FGF E-Package
December 12, 2008

Is Anything Really “Too Big” to Fail?
by Robert Hale

The Kiplinger Letter Forecasts for Management Decisionmaking made the following observation in the November 7, 2008 edition: “Does Uncle Sam have a choice on bailing out the Detroit Three? Not really. The three U.S.-brand automakers don’t have enough cash. Miserable sales mean little money coming in from dealers. Borrowing is out of the question… [C]redit ratings of all three companies are in the tank. No one wants to buy them.”

It is obvious to the market place that these entities cannot sustain how they conduct themselves in a competitive market place. Apparently, this does not matter to elected officials and bureaucrats. While the market place will not roll the dice and lend to or buy these companies, our government representatives seem willing to take our hard-earned money and roll the dice. After all, it is just taxpayers’ money. Politicians have a great deal to gain. Both the Big 3 and the United Auto Workers (UAW) give millions to politicians and provide thousands of workers for their campaigns.

U. S. House Speaker Nancy Pelosi proclaimed that bankruptcy for the Big 3 “is not an option.” Instead of allowing the marketplace to work, Pelosi and company are working to providing billions of our dollars to support a union and industry that have ignored the market place. These entities have paid homage to these politicians in the form of cash and election support. Now, they are seeking their payoff. They hope, with the help of Congress and the President, to make taxpayers fund what no rational investors will.

The UAW pushed for decades to gain pay, benefits, and work rules completely out of line with productivity and the realities of the market place. The Big 3 went along, believing they could simply pass the costs on to buyers. Competition has not allowed this arrogance to sustain itself. Now, Pelosi and the like are moving to reward this arrogance at the expense of the very people the Big 3 and the UAW have abused and taken for granted: taxpayers.

We have yet to see whether taxpayers will continue to be used and abused by the people they elect. The bailouts, approaching $8 trillion, are rewarding misfeasance, malfeasance, and poor judgment. The reality check has not yet hit those of us who will be required to fund the bailout. That reality check is coming. It will be in the form of higher taxes, inflation, and fewer jobs, and it is likely to be sooner than anyone expects.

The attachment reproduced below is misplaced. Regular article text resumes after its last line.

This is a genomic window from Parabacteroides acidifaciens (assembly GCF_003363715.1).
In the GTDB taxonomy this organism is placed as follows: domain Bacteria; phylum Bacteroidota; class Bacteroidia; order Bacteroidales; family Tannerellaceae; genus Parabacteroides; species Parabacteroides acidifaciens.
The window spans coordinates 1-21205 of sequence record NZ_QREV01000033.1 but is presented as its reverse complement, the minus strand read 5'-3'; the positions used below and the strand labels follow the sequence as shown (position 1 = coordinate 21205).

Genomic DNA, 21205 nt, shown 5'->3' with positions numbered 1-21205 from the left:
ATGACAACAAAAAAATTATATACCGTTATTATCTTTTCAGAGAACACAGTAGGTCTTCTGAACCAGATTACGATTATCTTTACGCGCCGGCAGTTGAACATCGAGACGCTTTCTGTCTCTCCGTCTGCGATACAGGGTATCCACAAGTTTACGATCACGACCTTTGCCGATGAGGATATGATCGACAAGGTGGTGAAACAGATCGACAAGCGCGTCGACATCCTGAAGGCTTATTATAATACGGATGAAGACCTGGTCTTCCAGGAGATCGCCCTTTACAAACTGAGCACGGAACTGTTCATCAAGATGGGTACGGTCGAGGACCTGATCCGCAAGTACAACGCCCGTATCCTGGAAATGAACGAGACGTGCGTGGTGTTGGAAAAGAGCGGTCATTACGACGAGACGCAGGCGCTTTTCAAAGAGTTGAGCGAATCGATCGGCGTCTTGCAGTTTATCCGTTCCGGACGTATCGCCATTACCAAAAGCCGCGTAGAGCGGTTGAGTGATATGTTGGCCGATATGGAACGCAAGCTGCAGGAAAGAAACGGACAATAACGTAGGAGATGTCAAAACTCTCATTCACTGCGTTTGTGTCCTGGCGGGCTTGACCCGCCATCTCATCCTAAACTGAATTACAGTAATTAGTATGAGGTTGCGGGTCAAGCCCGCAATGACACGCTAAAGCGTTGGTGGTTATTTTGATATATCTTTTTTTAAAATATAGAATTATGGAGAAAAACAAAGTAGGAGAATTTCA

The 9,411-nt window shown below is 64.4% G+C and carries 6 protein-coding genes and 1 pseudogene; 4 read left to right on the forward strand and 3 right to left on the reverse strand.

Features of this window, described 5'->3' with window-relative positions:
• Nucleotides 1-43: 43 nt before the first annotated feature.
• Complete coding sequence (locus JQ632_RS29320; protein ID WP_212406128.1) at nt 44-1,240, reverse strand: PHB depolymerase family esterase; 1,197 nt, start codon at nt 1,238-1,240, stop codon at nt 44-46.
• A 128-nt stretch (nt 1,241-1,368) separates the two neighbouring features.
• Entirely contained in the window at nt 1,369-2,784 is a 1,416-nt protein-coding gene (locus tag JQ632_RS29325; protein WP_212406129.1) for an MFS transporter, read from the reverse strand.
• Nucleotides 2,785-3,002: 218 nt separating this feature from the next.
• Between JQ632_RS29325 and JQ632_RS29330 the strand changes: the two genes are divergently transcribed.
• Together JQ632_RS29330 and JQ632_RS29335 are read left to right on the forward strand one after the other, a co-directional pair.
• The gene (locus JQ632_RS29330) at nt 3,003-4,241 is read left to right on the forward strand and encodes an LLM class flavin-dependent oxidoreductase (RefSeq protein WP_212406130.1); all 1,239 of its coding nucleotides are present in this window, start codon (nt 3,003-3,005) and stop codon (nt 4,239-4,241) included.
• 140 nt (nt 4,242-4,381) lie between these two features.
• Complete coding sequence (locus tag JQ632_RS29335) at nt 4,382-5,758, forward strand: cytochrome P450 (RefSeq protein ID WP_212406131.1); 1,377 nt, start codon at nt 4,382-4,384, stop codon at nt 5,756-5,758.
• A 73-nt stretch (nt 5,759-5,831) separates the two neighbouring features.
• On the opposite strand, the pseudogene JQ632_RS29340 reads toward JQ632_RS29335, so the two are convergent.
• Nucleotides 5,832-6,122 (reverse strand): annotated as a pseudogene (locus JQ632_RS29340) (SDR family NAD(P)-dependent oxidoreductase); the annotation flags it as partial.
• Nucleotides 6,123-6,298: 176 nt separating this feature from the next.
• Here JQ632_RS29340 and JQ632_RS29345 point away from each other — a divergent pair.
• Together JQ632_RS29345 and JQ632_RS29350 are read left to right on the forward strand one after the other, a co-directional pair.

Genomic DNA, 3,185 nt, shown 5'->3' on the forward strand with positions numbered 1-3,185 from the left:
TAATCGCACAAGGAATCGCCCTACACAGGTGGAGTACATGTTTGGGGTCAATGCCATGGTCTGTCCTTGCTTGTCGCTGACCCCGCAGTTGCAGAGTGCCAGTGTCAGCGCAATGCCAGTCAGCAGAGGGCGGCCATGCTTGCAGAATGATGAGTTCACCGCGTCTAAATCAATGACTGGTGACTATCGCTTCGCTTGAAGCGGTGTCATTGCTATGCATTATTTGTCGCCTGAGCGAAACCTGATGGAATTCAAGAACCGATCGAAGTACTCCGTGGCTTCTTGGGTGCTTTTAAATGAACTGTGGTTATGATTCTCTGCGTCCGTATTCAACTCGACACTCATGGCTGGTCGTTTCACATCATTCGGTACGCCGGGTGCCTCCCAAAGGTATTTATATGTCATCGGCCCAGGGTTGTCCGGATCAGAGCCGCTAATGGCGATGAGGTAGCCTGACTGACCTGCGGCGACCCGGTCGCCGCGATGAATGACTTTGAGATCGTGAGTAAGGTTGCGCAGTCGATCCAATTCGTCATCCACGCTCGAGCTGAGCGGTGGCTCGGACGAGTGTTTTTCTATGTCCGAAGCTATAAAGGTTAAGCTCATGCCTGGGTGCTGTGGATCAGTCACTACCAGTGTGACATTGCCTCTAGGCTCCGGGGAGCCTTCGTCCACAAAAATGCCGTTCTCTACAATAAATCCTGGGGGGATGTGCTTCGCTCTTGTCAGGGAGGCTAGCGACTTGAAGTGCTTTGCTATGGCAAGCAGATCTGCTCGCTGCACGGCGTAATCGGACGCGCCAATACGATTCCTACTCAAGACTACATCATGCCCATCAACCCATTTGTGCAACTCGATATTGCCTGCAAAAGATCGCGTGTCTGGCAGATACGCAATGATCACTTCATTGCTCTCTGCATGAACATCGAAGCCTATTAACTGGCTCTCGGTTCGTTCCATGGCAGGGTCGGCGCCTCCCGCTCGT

Our current political leaders believe that if it throws enough money fast enough, somehow no one will notice the mess that has been created through their failure to represent average Americans. Our leaders for decades have shamelessly engaged in special interest spending and legislation.

What no one has yet mentioned is an arrogance toward the market place that dwarfs the current financial debacle, including the proposed bailout of the Big 3. Federal and state employees, the majority of whom are unionized, mirror the employees of the Big 3 automakers and the UAW. They have pay, benefits, and work rules completely out of line with the productivity and marketplace realities. Bloated government payrolls, benefits, and inefficient work habits are bankrupting the average working family in America.

The size and scope of government are beginning to dwarf the private sector. The single biggest employer in state after state is the government. This growth cannot be sustained. Taxes and fees on citizens are growing at three to five times the rate of increase in family income. Families are forced to reduce their budgets to fund government excesses.

Government growth is not benign. It hurts families. Today government regulates virtually everything we do, and regulations grow by thousands of pages each year. These regulations impose huge costs on the private sector, all of which must be passed on to the consumer. Virtually all regulations now imposed provide no benefit to consumers. However, regulations provide government jobs. Consumers are hit with a double whammy: paying for the costs of the regulations with no or questionable benefits and funding the job of the regulator.

It would be refreshing if our elected officials would do what the Big 3 and the UAW failed to do. Before our nation bankrupts itself, our officials must reform government employment practices and reverse its unrestrained growth. While it would be refreshing to see this happen, it will not happen with the current political leadership found at all levels of government.

While Ms. Pelosi may believe the Big 3 are too big to fail and may squander billions to hold the tide of the marketplace back, her policies are unlikely to succeed. Our nation is on the road to failure. Unless we find and support leadership willing to make the right decisions and reverse this orgy of spending, growth, and regulation, the trip may be very short indeed.

This column is copyright (c) 2008 by Robert L. Hale and the Fitzgerald Griffin Foundation. All rights reserved.

Robert L. Hale received his J.D. in law from Gonzaga University Law School in Spokane, Washington. He is founder and director of a non-profit public interest law firm. For more than three decades he has been involved in drafting proposed laws and counseling elected officials in ways to remove burdensome and unnecessary rules and regulations.

See a complete biographical sketch.

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